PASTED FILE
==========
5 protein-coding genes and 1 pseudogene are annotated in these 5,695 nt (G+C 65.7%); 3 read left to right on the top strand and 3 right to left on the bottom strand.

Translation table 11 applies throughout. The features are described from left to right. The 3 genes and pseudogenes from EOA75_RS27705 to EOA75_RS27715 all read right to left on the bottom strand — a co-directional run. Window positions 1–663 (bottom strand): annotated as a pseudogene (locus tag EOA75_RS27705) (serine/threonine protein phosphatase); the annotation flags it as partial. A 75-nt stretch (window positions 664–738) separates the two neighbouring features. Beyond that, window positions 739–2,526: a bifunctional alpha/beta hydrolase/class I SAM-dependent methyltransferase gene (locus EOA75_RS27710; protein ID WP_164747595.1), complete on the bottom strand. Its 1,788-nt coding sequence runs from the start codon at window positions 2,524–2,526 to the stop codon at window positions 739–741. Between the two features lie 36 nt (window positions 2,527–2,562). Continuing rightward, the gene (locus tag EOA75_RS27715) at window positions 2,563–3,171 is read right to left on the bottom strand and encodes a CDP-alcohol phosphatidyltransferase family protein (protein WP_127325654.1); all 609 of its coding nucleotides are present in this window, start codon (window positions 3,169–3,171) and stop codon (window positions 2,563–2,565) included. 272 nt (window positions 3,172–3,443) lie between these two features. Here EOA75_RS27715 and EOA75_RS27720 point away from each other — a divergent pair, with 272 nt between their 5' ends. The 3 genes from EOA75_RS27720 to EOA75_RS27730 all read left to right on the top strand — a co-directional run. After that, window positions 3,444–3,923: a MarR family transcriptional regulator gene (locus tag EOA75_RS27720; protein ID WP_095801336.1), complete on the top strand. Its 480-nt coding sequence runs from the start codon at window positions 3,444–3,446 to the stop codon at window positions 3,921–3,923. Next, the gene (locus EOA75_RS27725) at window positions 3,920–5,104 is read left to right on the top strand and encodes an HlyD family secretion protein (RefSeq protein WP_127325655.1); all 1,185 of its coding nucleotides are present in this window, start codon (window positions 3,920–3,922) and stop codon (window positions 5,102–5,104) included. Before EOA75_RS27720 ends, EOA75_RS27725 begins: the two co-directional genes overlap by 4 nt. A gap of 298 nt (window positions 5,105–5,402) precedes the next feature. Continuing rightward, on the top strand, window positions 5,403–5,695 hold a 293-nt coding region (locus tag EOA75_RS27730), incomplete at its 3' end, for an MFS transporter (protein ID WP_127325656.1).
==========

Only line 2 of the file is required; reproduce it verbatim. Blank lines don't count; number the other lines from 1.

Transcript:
Translation table 11 applies throughout. The features are described from left to right. The 3 genes and pseudogenes from EOA75_RS27705 to EOA75_RS27715 all read right to left on the bottom strand — a co-directional run. Window positions 1–663 (bottom strand): annotated as a pseudogene (locus tag EOA75_RS27705) (serine/threonine protein phosphatase); the annotation flags it as partial. A 75-nt stretch (window positions 664–738) separates the two neighbouring features. Beyond that, window positions 739–2,526: a bifunctional alpha/beta hydrolase/class I SAM-dependent methyltransferase gene (locus EOA75_RS27710; protein ID WP_164747595.1), complete on the bottom strand. Its 1,788-nt coding sequence runs from the start codon at window positions 2,524–2,526 to the stop codon at window positions 739–741. Between the two features lie 36 nt (window positions 2,527–2,562). Continuing rightward, the gene (locus tag EOA75_RS27715) at window positions 2,563–3,171 is read right to left on the bottom strand and encodes a CDP-alcohol phosphatidyltransferase family protein (protein WP_127325654.1); all 609 of its coding nucleotides are present in this window, start codon (window positions 3,169–3,171) and stop codon (window positions 2,563–2,565) included. 272 nt (window positions 3,172–3,443) lie between these two features. Here EOA75_RS27715 and EOA75_RS27720 point away from each other — a divergent pair, with 272 nt between their 5' ends. The 3 genes from EOA75_RS27720 to EOA75_RS27730 all read left to right on the top strand — a co-directional run. After that, window positions 3,444–3,923: a MarR family transcriptional regulator gene (locus tag EOA75_RS27720; protein ID WP_095801336.1), complete on the top strand. Its 480-nt coding sequence runs from the start codon at window positions 3,444–3,446 to the stop codon at window positions 3,921–3,923. Next, the gene (locus EOA75_RS27725) at window positions 3,920–5,104 is read left to right on the top strand and encodes an HlyD family secretion protein (RefSeq protein WP_127325655.1); all 1,185 of its coding nucleotides are present in this window, start codon (window positions 3,920–3,922) and stop codon (window positions 5,102–5,104) included. Before EOA75_RS27720 ends, EOA75_RS27725 begins: the two co-directional genes overlap by 4 nt. A gap of 298 nt (window positions 5,105–5,402) precedes the next feature. Continuing rightward, on the top strand, window positions 5,403–5,695 hold a 293-nt coding region (locus tag EOA75_RS27730), incomplete at its 3' end, for an MFS transporter (protein ID WP_127325656.1).